In this episode of “Rotary Road Trip”, we visit the Mazda Heritage Collection and share examples of the brand’s history.
If you missed Part I of our Rotary Road Trip series, click here to watch it now!
Driving a Mazda RX-7 a third of the way across the country to Los Angeles is a remarkable event in itself. While the RX-7 is over 30 years old with more than 50,000 miles on the clock, what’s more remarkable was its total reliability on the trip. Rotary engines consume oil by design, as they mix small amounts of oil into the fuel to lubricate the rotor’s seals. However, this particular RX-7 didn’t consume as much oil as you’d think on the journey.
Better than all that, and better than all the sights along the way, is the destination. In Part II of our Rotary Road Trip video series, Roman and Tommy head to Mazda’s Heritage Collection. Inside Mazda’s research and development center in Irvine, California resides over 50 years of Mazda history. For Mazda enthusiasts out there, this collection is an awe-inspiring display of the company’s history.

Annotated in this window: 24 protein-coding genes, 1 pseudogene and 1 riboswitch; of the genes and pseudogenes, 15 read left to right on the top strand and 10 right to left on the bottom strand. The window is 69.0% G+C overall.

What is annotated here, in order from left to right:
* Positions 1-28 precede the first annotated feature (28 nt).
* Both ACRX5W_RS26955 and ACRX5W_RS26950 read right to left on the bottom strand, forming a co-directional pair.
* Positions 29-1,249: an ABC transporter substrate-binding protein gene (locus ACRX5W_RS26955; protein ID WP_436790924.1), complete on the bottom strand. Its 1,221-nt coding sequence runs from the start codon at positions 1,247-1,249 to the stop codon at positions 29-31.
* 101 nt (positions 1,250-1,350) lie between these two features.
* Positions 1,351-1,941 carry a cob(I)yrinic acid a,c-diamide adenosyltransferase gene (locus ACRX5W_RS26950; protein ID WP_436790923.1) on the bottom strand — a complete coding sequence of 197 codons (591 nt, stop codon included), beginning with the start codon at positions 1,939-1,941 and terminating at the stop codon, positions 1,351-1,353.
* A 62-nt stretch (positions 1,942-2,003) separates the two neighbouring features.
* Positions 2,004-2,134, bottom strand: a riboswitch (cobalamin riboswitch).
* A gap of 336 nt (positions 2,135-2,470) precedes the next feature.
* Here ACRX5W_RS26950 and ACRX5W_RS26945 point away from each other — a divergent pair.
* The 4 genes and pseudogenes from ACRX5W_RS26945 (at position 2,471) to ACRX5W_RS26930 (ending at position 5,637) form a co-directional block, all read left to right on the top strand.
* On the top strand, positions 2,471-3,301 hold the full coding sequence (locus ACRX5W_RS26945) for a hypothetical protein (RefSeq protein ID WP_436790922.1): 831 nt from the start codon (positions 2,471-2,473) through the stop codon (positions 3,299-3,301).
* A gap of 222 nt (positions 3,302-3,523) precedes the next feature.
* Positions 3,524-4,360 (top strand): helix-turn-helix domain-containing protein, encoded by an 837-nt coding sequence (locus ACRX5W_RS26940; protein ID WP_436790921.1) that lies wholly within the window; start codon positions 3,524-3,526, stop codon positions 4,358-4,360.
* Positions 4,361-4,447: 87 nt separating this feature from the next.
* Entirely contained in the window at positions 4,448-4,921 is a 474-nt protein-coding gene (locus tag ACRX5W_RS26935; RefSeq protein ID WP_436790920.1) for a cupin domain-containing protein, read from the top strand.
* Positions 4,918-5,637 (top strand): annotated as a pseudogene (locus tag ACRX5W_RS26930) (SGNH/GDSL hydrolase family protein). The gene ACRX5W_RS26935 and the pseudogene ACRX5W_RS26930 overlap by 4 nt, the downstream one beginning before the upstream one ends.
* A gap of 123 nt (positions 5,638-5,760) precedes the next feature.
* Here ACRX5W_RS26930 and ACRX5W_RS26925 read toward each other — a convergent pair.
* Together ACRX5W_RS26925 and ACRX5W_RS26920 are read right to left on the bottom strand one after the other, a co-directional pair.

Top 10(ish) Mazdas in the Heritage Collection
From humble beginnings with the R360 Kei car (not shown) to its sports car roots with the 1967 Cosmo, Mazda’s history spans nearly sixty years in all forms of automobile. We were fortunate to have Jacob Brown, Product Communications Specialist, take us through the expansive collection. As he narrates our walk through Mazda’s rich and diverse heritage, he also counts off the top 10 Mazdas in the collection. If you’ve wanted to see the true breadth of Mazda’s motorsport and automotive heritage, you have to watch the video above.
There’s the Cosmo and the Rotary Pickup (REPU) to document the company’s first efforts with the rotary engine. Then there are the legendary 767 and 787, of Le Mans fame, taking that technology to whole new levels. Mazda’s also known for making humbler cars as well. To that end, there’s the GLC (Great Little Car) that came along after the oil crises of the 1970s. By the way, if you think that’s Mazda’s only car with a wacky name, look up the “Bongo Friendee”. I’ll bet you didn’t know that existed!
Of course, no Mazda collection would be complete without its two most iconic cars. First, there’s the RX-7. Spanning 24 years and three generations, this is the first car everyone thinks of when the name “Mazda” pops into conversation. There’s our 1985 FB model in which we made the journey to Los Angeles, and the Mazda Heritage Collection has several more on display. The coolest among them has to be the left-hand drive, Titanium Gray Spirit R – a send-off for the iconic model. There are also plenty of Miatas in the collection, one of the biggest autocross cars out there.